The problem is when the speed of the guitarist's runs becomes the song, rather than serving the song, when the big hat becomes more important than making interesting music, when the special effects and explosions and car chases get in the way of character and plot development (think about the difference between Blade Runner and Total Recall), when the big fight scene where the protagonist slays her enemy is about the big fight scene where the protagonist slays her enemy, rather than what it means to the protagonist (and to other characters) that she has done this.
The problem is when the tools become the story.
And the problem with the tools is that they are seductive.
There's a set of tools available to writers. Science Fiction / Fantasy writers have a set. It includes spaceships and dragons and time travel and alien invasions and overpopulation and post-apocalyptic California and AI and wizards and computer hackers and so on. There's tool sets available to the Horror genre, and to the Mystery genre, and the War Story genre, and the Romance genre (the phrase “heaving bosom” comes to mind).
Too many people write stories about spaceships. Or dragons. Or vampires. These things are uninteresting. Really. The words are just shorthand for a whole set of preconceived notions that can be inserted into a story to keep us from having to reinvent things from scratch every time. You say “dragon” and I know, more or less, what you mean, minus whatever customizations and optional packages you've had installed.
So what's more interesting? A story about a dragon coming into the village, and the heroic knight that goes out to slay the dragon? Or a story about what it means to Joe and Mary the Peasants that the battle took place on their field, right before harvest time, with the King's Tax Collector coming by in a week and nothing to give him. I've read the former before. Some of the variants are interesting, with the right elements subverted (Zelazny and Hambly come to mind), but mostly not. I haven't read the latter, but I hope to someday.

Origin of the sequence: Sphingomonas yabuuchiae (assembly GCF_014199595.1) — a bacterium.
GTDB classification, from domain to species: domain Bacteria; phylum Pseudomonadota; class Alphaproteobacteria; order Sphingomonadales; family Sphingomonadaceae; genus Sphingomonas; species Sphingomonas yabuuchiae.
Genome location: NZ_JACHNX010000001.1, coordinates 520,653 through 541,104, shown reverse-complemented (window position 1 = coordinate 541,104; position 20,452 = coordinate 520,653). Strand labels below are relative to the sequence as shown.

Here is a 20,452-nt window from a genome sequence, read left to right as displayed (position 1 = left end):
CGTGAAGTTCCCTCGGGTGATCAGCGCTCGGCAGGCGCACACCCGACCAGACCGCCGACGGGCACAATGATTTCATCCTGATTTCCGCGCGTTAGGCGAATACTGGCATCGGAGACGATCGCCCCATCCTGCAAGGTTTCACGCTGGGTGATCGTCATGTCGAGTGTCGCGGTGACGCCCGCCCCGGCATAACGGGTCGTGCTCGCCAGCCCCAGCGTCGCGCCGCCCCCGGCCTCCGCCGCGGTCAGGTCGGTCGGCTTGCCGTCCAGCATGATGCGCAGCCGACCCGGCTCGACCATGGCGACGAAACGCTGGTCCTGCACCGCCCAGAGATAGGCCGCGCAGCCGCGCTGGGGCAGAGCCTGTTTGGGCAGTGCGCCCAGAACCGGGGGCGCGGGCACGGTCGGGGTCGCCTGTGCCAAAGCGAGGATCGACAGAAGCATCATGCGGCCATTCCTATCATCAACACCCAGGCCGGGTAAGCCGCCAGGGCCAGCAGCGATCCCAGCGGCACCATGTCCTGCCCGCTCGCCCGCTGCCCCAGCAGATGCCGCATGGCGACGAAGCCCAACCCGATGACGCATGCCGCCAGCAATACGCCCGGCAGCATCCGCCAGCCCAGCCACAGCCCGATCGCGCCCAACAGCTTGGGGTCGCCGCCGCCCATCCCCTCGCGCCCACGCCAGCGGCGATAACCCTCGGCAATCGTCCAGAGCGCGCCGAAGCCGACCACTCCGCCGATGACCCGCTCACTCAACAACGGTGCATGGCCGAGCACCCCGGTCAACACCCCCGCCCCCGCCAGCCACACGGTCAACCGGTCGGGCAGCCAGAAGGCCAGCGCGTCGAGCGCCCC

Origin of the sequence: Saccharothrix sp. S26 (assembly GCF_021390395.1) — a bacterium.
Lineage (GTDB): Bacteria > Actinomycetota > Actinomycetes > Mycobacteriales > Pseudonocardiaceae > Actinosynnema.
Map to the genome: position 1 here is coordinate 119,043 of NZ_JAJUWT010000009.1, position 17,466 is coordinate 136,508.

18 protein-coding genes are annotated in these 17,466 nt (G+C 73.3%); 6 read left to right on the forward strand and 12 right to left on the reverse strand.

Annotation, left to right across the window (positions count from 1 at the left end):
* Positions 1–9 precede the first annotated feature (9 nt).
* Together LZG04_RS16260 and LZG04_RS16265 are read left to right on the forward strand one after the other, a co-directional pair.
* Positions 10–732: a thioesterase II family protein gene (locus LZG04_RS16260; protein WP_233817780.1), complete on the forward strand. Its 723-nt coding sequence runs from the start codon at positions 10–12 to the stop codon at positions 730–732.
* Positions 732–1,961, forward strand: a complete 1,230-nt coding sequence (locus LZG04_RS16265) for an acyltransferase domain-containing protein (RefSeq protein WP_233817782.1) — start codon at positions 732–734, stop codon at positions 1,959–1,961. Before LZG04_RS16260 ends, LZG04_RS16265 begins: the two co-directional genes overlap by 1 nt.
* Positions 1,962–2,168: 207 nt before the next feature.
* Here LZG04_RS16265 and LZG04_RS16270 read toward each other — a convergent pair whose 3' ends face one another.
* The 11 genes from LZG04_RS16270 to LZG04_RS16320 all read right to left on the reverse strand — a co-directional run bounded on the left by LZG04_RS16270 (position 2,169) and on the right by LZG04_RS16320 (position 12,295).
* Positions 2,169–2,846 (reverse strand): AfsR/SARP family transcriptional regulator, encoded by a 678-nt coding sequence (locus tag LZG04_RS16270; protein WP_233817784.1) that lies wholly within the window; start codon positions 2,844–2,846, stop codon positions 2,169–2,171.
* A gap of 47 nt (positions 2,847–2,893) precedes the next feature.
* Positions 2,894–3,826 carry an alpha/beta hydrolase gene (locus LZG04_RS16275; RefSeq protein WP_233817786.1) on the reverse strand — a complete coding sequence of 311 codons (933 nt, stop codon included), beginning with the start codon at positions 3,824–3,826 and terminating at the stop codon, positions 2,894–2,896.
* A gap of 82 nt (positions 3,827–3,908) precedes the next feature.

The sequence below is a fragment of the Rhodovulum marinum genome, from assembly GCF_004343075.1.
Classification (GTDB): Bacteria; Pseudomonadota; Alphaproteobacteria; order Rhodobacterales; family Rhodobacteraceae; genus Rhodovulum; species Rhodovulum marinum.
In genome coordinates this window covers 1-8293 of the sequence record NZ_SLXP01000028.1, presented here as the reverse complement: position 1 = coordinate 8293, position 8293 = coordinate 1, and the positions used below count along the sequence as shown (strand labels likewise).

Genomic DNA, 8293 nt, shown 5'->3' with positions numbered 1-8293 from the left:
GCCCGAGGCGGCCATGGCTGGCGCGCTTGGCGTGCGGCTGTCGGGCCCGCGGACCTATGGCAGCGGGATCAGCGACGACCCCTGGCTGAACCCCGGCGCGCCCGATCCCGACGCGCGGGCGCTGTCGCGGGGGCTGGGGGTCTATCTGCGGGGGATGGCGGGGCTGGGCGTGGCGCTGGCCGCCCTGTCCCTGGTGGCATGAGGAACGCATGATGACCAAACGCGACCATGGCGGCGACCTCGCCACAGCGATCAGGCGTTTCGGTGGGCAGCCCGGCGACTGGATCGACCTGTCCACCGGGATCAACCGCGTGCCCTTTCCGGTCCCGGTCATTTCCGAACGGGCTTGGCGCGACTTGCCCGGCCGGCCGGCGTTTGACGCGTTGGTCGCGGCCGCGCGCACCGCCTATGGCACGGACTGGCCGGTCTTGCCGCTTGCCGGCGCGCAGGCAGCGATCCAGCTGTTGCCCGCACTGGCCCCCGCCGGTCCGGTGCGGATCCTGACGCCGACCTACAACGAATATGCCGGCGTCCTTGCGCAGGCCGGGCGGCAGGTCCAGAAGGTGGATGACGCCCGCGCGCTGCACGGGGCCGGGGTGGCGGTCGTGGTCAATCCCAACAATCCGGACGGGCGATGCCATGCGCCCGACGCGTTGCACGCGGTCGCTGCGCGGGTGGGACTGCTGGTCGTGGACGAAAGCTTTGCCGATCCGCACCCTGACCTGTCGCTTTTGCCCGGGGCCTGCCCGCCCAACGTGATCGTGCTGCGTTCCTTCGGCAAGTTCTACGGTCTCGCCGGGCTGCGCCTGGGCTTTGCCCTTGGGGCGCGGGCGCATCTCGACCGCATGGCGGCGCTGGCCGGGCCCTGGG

Jay Lake writes:
I can't figure out if this is a failing on my part or a failing on the part of sf/f itself. Our conventions, our tropes, our classic inferences and nods, provide a sort of shield which protects both the reader and the writer from having to step all the way into the blade and swallow it whole. Genre swaddles its stories in an insulating layer.
I don't look at it this way. To me, “our conventions, our tropes, our classic inferences and nods” are a set of tools that we use to create our stories, and which, like the riffs and scales practiced by musicians, allow us to produce crap very easily, and in fact, to produce crap that superficially looks like something that ain't crap. They allow us to write without thinking, and without feeling (or with pre-packaged Hallmark-emotion), and without putting anything of ourselves into the crap. And when we do that we are just making more of what is already out there. We're just making a product. A commodity.